Yes the Army is downsizing, so what does this mean to you? Well I will tell you what it means to me. No more re-enlistment bonuses, no more re-enlistment duty station choices, and no leverage. It also means that I needed to be careful (if I was going to stay enlisted) of my RCP (retention control points) as an E5 with 8 years in. Many senior level NCO's are being forced retired and pretty much kiss your retention goodbye if you have UCMJ or refused an assignment.

What will this mean to me as a 2LT RN? Not much really once your in other than maybe working along more civilians while in garrison? Maybe someone can correct me on that one though. I assume that there will be less MTF (military treatment facility) assignments and almost guaranteed attachment to a field unit (will still work in the MTF but just ready to deploy if your unit leaves). Before not all the medical officers were attached to the CSH unit in an MTF so that when that unit deployed it didn't wipe out 1/2 the hospital staff but this may be less likely now (just my guess here). It might limit if you want to extend your contract on your options like choice of duty station. Before the Army was trying so hard to hold onto it's Soldiers that we had leverage which the Army accommodated but now the term "needs of the Army" will be a more common phrase.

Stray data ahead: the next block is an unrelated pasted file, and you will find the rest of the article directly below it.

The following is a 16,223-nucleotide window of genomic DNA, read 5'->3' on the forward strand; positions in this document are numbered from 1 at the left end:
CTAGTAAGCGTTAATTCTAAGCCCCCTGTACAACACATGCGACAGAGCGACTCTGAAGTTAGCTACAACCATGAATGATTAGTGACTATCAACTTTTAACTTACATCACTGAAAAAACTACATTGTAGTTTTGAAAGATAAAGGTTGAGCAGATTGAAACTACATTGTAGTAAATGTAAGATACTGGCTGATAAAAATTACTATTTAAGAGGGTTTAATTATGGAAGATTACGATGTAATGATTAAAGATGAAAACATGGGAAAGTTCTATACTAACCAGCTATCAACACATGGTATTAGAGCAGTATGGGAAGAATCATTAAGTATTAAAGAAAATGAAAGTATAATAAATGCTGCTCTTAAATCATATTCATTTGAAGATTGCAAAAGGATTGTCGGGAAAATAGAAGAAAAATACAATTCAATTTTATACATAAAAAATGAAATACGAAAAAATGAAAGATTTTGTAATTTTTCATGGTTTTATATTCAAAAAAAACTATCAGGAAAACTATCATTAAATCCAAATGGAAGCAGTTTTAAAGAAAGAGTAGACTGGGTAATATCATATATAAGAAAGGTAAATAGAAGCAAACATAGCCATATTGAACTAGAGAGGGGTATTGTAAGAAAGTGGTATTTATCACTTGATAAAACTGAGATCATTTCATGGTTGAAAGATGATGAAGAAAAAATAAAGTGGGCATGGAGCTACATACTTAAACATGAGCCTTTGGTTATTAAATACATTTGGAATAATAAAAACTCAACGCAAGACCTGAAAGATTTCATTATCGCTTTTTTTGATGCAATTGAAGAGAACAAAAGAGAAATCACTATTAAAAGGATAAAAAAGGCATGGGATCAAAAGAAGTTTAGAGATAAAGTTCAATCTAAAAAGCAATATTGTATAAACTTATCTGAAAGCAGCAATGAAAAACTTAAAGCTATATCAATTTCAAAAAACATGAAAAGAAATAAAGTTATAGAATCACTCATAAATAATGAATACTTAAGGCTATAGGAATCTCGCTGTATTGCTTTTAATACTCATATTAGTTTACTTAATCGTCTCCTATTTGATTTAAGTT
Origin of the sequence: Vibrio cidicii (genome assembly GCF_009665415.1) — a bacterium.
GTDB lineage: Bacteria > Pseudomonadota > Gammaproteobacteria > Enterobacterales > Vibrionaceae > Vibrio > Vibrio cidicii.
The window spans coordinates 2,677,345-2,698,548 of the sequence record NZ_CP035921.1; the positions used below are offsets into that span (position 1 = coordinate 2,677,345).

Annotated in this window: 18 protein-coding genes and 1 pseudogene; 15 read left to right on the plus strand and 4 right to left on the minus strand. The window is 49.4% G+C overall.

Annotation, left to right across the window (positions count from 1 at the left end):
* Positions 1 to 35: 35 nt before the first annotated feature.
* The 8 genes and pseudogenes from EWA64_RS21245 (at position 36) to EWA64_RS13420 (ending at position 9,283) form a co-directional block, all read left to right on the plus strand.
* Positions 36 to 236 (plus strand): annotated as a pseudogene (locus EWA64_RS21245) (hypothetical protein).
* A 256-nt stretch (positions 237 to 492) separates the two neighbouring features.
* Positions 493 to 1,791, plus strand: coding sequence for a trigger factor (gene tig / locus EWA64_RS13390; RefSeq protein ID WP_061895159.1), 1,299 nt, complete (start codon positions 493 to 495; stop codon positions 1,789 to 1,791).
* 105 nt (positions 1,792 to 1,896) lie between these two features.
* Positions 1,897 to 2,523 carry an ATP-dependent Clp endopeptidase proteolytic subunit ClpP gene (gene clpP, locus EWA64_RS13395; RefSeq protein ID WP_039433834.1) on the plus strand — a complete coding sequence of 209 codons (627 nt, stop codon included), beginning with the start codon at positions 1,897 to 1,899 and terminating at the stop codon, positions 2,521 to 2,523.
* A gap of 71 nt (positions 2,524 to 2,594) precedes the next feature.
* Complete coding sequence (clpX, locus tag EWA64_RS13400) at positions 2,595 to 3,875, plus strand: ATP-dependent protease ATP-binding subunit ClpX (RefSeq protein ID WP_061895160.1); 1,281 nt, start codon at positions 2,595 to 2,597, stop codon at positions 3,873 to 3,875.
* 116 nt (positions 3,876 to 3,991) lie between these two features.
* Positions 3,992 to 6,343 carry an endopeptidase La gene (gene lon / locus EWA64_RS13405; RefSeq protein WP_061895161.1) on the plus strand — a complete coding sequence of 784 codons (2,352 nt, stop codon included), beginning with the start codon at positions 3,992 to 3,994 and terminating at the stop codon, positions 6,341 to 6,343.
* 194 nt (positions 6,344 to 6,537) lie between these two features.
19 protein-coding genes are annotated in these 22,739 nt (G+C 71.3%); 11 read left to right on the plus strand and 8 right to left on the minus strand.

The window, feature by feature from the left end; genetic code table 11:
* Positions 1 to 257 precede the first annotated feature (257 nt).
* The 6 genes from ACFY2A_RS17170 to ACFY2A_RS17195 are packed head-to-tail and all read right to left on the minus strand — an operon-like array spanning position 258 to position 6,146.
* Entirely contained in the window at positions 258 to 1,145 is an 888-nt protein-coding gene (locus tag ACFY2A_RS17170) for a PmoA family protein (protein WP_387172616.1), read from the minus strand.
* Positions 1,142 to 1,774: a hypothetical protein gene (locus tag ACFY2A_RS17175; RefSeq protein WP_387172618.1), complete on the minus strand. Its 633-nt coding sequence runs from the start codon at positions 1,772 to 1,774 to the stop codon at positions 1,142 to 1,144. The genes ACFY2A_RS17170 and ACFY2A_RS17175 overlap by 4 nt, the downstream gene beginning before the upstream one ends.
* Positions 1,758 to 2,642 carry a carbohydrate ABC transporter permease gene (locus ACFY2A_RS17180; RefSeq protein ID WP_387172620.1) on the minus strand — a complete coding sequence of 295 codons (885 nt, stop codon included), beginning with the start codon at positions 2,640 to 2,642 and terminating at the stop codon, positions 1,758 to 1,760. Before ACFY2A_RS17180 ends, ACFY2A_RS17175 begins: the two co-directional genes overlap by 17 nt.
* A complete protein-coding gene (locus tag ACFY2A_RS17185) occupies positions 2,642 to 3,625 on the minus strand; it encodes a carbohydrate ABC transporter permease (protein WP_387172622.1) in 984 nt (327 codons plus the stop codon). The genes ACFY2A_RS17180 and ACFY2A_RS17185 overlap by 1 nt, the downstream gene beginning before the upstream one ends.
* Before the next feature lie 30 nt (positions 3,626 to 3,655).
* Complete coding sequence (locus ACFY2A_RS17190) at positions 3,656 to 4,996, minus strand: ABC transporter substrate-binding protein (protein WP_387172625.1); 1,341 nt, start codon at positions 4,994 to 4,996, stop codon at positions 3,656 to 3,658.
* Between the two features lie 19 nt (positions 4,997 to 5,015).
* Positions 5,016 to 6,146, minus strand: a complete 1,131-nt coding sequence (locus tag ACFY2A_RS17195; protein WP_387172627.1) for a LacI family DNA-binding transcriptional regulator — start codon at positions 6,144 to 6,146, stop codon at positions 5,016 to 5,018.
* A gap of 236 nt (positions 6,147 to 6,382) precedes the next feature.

This is of course my guess and not Army Regulations.

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jeckrn has 17 years experience and works as a Periopertive Nurse.

14,280 Visitors; 1,868 Posts

ncox has it right you will work along side more civilians then if you were in a field unit. Overall there is few nurses assigned to field units, with most of the RN's used are PROFIS. If a CSH goes somewheres it will draw on Doctors, RN's etc from thru out the country.

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patrick1rn is a MSN, RN, NP and works as a Family Nurse Practitioner and Author of: My Journe.

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Do some research and contact the active army medical recruiter. Here is a secret of you.. The Army is always changing. Nothing stays the same. Regarding this Infantry friend of yours, without specifics I have no idea what he is talking about. If you want to be a nurse in the army, go for it. Personally, I chose to stay in as a medic, evern after my BSN and then earning my MSN, FNP.